Ian Anderson 3:52 p.m., March 25
Broadway's Top Show
I was chatting with a long time friend, I try not to call actors “old” friends, about different types of theaters.
She wanted to make a distinction between commercial theater and nonprofit theater.
I think it is a very good distinction to make.
If you haven’t heard, the most expensive production in the history of Broadway is currently in previews and will probably open next month, maybe. Previews means that there is an audience but the show isn’t officially ready.
Spiderman Turn off the Dark is reportedly costing $65 million. The music is by U2’s Bono and Edge. The director is Julie Taymor. Taymor won a Tony for her direction of The Lion King musical.
Just this week, Spiderman took over as highest grossing play on Broadway.
Most of the reviews have been about actors being injured. There have been a few that talk about the story but they’ve all expressed confusion.
MTV.com lists the top five things they liked about Spiderman. 1. Set Design. 2. The Costumes. 3. The Aerial Work. 4. It’s Family Friendly. 5. Splash Page—the opening musical number.
MTV.com also listed the top five things they hated. Here are the top three. 1. The Story. 2. The Acting. 3. The Music.
Spiderman is a product of commercial theater.
On Broadway, right now, the top grossing show is one where the worst things about it are the story, the acting, and the music.
What about nonprofit theaters?
Here are the mission statements from a few local companies.
Moxie Theater: “MOXIE's mission is to create more diverse and honest images of women for our culture using the art of theatre. Through the production of primarily female playwrights and the special attention given to plays which defy the stereotypes of what women are writing about, MOXIE expands the idea of what is feminine. Our dedication to finding work that is under produced means we're discovering the classics of the future.”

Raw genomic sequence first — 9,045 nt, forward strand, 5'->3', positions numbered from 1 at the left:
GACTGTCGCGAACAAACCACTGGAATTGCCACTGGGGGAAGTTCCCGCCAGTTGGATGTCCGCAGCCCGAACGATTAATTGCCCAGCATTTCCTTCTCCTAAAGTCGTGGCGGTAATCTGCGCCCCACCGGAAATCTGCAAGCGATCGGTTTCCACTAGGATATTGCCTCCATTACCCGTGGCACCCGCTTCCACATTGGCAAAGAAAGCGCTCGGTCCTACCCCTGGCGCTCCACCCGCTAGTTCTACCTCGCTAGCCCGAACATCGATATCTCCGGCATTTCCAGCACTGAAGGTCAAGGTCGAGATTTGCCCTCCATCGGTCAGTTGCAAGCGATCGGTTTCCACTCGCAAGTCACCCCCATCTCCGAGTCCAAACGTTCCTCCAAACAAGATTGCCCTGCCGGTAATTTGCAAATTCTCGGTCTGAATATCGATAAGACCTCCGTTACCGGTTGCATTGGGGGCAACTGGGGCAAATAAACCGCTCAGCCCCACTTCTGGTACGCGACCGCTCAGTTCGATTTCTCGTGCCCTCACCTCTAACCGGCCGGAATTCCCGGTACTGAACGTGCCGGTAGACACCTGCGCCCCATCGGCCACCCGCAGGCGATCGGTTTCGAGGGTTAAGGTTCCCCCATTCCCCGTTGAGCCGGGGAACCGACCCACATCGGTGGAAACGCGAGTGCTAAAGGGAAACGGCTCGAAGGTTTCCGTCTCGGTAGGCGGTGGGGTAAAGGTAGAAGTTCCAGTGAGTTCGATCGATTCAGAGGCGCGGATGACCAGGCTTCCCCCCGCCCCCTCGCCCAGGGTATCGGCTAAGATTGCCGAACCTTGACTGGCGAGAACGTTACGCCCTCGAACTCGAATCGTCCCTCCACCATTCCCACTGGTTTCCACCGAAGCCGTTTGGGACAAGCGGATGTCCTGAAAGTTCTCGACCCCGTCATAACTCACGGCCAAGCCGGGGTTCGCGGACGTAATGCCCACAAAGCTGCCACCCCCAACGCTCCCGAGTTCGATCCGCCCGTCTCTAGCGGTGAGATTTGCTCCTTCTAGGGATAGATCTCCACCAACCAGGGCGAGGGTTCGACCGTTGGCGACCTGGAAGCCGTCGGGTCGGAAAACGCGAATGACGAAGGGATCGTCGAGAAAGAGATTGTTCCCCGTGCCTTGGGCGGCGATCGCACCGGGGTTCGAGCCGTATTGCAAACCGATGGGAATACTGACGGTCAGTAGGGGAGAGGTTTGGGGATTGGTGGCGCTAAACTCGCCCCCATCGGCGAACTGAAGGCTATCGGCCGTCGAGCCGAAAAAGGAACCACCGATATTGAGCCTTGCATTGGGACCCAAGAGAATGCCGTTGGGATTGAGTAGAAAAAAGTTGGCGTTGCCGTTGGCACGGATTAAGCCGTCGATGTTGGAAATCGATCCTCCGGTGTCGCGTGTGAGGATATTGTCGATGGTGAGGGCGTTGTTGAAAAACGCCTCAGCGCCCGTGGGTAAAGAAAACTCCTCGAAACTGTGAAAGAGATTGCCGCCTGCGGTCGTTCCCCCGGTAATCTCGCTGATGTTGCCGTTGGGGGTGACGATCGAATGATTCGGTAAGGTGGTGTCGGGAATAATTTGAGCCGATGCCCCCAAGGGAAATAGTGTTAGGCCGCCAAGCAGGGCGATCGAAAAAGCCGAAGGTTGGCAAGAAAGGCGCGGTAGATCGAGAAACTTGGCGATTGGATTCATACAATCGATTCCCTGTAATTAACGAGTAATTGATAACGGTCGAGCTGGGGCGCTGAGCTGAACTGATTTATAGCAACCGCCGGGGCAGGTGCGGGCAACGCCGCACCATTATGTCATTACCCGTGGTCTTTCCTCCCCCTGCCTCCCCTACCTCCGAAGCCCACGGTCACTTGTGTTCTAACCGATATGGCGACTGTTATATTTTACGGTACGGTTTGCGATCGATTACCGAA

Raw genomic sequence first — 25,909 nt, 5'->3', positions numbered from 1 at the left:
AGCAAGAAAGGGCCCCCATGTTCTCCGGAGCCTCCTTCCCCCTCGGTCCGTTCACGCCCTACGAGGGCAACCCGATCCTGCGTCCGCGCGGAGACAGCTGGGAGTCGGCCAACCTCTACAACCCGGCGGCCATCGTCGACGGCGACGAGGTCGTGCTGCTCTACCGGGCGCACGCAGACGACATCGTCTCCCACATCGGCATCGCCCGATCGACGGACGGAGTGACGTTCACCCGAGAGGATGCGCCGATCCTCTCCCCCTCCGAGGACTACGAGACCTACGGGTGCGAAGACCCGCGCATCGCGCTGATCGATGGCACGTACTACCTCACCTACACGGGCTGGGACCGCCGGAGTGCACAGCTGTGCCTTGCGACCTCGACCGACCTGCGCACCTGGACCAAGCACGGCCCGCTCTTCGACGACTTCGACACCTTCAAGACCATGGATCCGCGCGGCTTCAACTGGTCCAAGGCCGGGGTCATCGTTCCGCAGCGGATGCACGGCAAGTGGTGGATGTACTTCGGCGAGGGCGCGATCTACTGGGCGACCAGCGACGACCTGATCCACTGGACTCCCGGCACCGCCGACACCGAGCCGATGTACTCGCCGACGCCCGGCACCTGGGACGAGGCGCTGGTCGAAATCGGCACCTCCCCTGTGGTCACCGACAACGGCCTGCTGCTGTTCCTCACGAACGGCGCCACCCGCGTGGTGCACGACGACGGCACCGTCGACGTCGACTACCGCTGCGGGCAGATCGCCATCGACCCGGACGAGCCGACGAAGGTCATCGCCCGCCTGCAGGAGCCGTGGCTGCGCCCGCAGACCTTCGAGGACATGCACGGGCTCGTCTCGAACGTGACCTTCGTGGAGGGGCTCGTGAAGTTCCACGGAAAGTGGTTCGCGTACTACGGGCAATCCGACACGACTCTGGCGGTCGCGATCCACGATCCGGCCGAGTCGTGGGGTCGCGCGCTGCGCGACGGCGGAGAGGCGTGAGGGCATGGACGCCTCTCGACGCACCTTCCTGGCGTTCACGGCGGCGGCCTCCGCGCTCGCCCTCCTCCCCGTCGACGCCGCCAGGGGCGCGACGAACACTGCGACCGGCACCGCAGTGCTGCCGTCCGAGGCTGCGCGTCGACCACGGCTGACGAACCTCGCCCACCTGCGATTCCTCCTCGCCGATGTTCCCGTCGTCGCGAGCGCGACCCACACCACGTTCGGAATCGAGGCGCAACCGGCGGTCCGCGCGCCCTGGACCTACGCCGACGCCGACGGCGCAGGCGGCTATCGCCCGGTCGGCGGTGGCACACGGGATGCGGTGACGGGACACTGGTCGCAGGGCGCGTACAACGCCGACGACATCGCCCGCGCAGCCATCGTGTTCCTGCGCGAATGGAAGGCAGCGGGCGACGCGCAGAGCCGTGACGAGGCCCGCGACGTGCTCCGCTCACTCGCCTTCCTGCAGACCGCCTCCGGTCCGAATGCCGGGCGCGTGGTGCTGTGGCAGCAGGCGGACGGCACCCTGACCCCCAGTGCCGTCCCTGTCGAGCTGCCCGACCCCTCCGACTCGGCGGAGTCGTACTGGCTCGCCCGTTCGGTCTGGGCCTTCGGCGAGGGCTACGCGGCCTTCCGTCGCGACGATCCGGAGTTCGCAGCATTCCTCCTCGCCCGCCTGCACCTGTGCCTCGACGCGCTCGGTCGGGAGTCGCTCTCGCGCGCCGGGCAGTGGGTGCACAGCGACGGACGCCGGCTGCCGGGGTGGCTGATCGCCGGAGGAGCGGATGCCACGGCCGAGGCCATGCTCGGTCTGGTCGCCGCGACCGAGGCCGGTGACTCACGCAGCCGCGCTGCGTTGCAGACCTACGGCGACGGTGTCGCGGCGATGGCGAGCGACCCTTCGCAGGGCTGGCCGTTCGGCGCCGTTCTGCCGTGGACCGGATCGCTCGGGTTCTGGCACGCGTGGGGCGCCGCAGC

North Coast Repertory Theater: “North Coast Rep's mission is to create a platform where artist and audience thrive through the intimacy of live theatre, recognizing the power of theatre to challenge complacency, revitalize the imagination, nurture the unexpected and embrace the variety and diversity in our lives.”
Mo ‘olelo: “Mo 'olelo Performing Arts Company's mission is to create, produce, and educate. Through all three aspects, we seek to broaden the scope of San Diego's cultural environment by offering professional, socially-conscious theater that provides a voice for diverse and underrepresented populations, aesthetics, and issues on stage; generates participation and dialogue between local communities; and creates paid employment for local theater artists. Our commitment to paying artists union-level wages reflects our strong belief that professional, resident artists will make San Diego a nationally-competitive destination arts scene, thus improving the quality of life for all people of San Diego County. Mo 'olelo serves the diverse general public, from youth to seniors, with particular focus toward providing a forum for those who are typically underserved in mainstream American theater. Mo 'olelo means story in Hawaiian, and is a reflection of our vision to present powerful stories that are as diverse as the Islands of Hawaii.”
I don’t have anything to add.